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Cautious to a fault, the President has shuffled the pack sending out mixed signals to ANC loyalists and investors
Two weeks after a failed insurrection cost 337 lives and inflicted over US$4 billion in damage to the already stuttering economy, President Cyril Ramaphosa announced on 5 August that he has dismantled the State Security Agency (SSA), which was set up by his predecessor Jacob Zuma. Early the next day it was announced that Zuma, currently serving an 18-month sentence for contempt of court, had been taken into hospital.
Whether the Zuma-era securocrats were guilty of sins of commission or omission is to be determined by a full investigation into the attempted insurrection and the laggardly response from South Africa's security system (AC Vol 62 No 16, After the insurrection).
Ramaphosa hasn't waited for its conclusions. He has centralised the key intelligence and security functions in the office of the president, in the tradition of another predecessor, Thabo Mbeki. Sydney Mufamadi, security minister under Nelson Mandela, is to be Ramaphosa's National Security Advisor. He led the probe into the security services, which had been highly politicised under Zuma. He will also play a critical role in the panel set up to review the intelligence services.
Ramaphosa has also sacked Defence Minister Nosiviwe Mapisa-Nqakula. She had insisted the uprising in protest at Zuma's jailing had not amounted to an insurrection despite the attacks on electricity sub-stations, a water purification plant and the organised distribution of firearms and ammunition. After Ramaphosa's office slapped her down, she reluctantly changed her line. She has now been replaced by Thandi Modise.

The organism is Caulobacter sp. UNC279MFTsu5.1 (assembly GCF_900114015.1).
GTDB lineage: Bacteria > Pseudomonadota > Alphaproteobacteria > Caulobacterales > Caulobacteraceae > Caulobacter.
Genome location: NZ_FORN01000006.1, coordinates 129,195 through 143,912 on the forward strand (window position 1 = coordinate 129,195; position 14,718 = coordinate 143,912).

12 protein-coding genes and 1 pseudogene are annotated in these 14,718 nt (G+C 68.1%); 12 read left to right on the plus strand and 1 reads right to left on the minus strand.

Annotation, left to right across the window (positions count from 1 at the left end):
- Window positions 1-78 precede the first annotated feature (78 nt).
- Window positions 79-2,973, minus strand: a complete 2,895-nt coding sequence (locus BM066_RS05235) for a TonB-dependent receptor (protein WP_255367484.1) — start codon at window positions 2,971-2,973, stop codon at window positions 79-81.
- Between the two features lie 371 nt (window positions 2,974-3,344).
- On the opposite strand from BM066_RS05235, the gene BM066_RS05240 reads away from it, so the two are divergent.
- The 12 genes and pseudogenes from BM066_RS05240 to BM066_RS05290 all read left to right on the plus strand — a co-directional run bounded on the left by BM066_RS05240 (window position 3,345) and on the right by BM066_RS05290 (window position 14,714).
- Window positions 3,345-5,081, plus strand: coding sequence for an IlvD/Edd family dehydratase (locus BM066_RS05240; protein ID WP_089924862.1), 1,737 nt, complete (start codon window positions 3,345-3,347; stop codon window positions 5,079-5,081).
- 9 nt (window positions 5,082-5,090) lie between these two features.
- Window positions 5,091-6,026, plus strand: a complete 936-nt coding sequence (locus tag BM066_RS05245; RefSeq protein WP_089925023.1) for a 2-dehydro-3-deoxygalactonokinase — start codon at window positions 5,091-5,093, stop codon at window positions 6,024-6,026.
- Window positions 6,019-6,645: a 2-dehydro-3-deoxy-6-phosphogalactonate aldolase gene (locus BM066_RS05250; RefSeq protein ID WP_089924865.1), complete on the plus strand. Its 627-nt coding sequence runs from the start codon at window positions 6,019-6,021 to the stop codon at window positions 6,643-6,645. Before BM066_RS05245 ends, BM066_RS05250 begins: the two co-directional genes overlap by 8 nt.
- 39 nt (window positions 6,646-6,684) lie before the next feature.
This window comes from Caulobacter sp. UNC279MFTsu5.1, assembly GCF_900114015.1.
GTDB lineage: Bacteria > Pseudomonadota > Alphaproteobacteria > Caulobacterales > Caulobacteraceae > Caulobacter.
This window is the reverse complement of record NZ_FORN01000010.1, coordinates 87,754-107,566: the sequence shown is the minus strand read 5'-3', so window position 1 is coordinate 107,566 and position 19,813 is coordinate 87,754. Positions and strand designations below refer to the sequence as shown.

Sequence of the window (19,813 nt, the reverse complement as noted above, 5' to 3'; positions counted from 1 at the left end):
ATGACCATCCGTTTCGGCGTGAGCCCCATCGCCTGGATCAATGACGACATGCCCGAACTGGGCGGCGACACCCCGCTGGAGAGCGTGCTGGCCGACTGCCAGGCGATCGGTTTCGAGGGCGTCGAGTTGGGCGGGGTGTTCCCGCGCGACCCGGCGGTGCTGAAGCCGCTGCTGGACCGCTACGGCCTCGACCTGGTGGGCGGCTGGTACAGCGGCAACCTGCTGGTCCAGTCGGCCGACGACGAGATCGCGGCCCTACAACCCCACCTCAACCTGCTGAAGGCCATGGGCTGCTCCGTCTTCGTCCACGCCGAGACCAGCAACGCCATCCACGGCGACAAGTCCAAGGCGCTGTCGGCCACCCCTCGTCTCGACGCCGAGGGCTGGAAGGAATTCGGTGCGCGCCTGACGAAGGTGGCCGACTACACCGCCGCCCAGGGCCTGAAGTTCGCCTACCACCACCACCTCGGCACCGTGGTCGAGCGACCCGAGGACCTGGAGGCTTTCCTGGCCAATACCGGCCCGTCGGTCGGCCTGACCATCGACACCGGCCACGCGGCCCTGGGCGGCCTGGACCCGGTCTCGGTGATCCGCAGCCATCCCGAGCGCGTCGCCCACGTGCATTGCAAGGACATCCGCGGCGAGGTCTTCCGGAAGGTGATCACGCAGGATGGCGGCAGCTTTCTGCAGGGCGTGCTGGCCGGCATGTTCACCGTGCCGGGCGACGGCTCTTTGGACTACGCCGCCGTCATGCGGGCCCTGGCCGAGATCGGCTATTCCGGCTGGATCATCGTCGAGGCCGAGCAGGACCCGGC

Another Zuma appointee, State Security Minister Ayanda Dlodlo, has been demoted. The President brought in Zizi Kodwa as Deputy Minister in the Presidency responsible for intelligence to replace her.
More problematic for security is the survival of Police Minister Bheki Cele, whose explanation for inaction in the early stages of the insurrection stretched credulity. Worse still, Cele is at war with another Zuma appointee, Police Commissioner Khehla Sitole, who was judged by the Court of Appeal to have 'breached his duty' in a probe into claims of corruption in police procurement.
The other big news is the appointment of former head of the Development Bank of Southern Africa, Enoch Godongwana, as Finance Minister in place of Tito Mboweni, who had asked to leave the government. Godongwana has far more traction with the governing African National Congress than the periodically irascible Mboweni. But Godongwana also has his critics in the party who have raised questions about his role in the crash of Canyon Springs Investment, which had managed the pension fund of the Southern African Clothing and Textile Workers' Union. Godongwana denies wrongdoing in the matter.
Mondli Gugubele, former Deputy Minister of Finance, takes over as Minister in the Presidency after the death of the highly-regarded Jackson Mthembu. The promotion of Joe Phaahla to Health Minister from the deputy position has been widely applauded after Zweli Mkhize, suspended after a corruption probe, sent his resignation to Ramaphosa.
Likewise, the appointment of Senzo Mchunu as Minister for Water Affairs, now a critical economic and security issue across the country, has been welcomed. In recognition of that, the Water Affairs portfolio has been separated from the Human Settlements ministry.
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